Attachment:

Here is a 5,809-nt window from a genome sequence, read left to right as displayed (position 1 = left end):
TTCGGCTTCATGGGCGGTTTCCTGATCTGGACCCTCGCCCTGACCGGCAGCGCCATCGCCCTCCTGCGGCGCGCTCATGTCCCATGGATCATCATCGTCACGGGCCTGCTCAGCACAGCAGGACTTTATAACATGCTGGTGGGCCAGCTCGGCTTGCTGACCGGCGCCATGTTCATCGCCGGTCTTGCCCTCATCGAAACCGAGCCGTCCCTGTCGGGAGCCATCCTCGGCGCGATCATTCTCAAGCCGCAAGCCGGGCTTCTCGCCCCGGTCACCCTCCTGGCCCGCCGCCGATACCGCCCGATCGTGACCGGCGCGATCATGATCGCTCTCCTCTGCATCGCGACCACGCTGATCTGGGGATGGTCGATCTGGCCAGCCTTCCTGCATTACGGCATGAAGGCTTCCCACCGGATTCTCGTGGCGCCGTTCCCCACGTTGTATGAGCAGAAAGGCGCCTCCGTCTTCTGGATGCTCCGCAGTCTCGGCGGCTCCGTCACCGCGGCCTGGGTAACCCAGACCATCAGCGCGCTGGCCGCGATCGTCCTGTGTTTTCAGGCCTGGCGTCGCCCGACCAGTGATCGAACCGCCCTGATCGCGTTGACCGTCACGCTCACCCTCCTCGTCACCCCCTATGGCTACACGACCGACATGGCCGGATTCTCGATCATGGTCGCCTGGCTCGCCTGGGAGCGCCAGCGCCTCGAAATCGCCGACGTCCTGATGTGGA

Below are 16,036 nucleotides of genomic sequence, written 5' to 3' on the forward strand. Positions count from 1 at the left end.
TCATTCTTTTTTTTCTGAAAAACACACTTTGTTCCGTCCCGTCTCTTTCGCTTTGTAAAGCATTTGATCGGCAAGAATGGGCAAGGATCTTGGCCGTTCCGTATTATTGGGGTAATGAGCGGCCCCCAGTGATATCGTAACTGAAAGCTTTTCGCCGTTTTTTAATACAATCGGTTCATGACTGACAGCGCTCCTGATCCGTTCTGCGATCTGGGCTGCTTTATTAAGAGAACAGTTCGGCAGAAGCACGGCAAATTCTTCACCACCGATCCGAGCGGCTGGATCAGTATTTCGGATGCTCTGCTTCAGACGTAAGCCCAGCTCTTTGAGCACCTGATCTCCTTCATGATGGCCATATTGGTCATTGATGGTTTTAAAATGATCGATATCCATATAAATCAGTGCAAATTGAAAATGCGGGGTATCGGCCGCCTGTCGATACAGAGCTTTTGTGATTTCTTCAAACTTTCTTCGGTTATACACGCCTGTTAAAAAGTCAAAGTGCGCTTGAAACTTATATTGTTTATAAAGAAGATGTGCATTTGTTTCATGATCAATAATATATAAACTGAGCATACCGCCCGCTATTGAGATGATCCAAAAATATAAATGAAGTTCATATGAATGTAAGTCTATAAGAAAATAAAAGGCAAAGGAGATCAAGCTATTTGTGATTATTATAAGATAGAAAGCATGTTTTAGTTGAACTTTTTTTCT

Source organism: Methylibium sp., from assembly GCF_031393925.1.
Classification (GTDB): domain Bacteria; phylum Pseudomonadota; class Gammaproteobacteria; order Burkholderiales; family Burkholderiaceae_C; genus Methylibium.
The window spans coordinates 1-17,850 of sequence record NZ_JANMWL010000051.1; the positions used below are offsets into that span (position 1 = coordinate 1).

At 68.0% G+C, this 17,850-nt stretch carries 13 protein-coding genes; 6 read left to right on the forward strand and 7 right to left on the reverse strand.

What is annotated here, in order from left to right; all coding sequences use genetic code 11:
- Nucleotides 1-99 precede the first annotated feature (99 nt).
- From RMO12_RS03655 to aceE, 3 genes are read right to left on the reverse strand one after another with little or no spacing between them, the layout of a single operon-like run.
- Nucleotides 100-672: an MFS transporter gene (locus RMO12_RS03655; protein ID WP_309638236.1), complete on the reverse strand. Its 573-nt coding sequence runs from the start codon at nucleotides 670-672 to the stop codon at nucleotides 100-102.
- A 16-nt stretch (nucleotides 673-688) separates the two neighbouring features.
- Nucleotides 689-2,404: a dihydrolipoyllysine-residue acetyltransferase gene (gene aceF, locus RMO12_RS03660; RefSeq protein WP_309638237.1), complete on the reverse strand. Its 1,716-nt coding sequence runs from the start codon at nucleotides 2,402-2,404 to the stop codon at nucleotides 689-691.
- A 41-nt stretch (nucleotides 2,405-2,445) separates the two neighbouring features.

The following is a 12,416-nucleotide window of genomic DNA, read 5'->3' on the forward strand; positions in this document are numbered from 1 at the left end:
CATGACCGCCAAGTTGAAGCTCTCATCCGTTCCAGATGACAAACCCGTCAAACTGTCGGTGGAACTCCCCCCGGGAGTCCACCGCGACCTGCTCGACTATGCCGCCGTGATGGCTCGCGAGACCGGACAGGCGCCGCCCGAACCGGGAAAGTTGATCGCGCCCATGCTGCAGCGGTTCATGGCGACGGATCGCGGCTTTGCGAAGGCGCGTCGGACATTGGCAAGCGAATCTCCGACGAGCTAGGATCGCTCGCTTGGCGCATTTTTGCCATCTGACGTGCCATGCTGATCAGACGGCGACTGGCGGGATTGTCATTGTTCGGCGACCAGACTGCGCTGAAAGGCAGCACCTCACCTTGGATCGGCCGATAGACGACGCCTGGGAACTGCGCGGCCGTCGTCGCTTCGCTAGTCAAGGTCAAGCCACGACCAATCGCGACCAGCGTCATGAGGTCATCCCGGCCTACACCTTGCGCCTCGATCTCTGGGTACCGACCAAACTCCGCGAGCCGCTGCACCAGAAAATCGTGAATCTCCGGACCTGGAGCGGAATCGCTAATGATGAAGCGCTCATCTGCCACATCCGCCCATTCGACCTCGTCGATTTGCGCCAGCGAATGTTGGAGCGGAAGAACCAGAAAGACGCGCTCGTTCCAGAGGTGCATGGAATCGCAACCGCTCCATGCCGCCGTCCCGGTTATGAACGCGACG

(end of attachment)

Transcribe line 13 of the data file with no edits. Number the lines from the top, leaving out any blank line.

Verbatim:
- A 16-nt stretch (nucleotides 673-688) separates the two neighbouring features.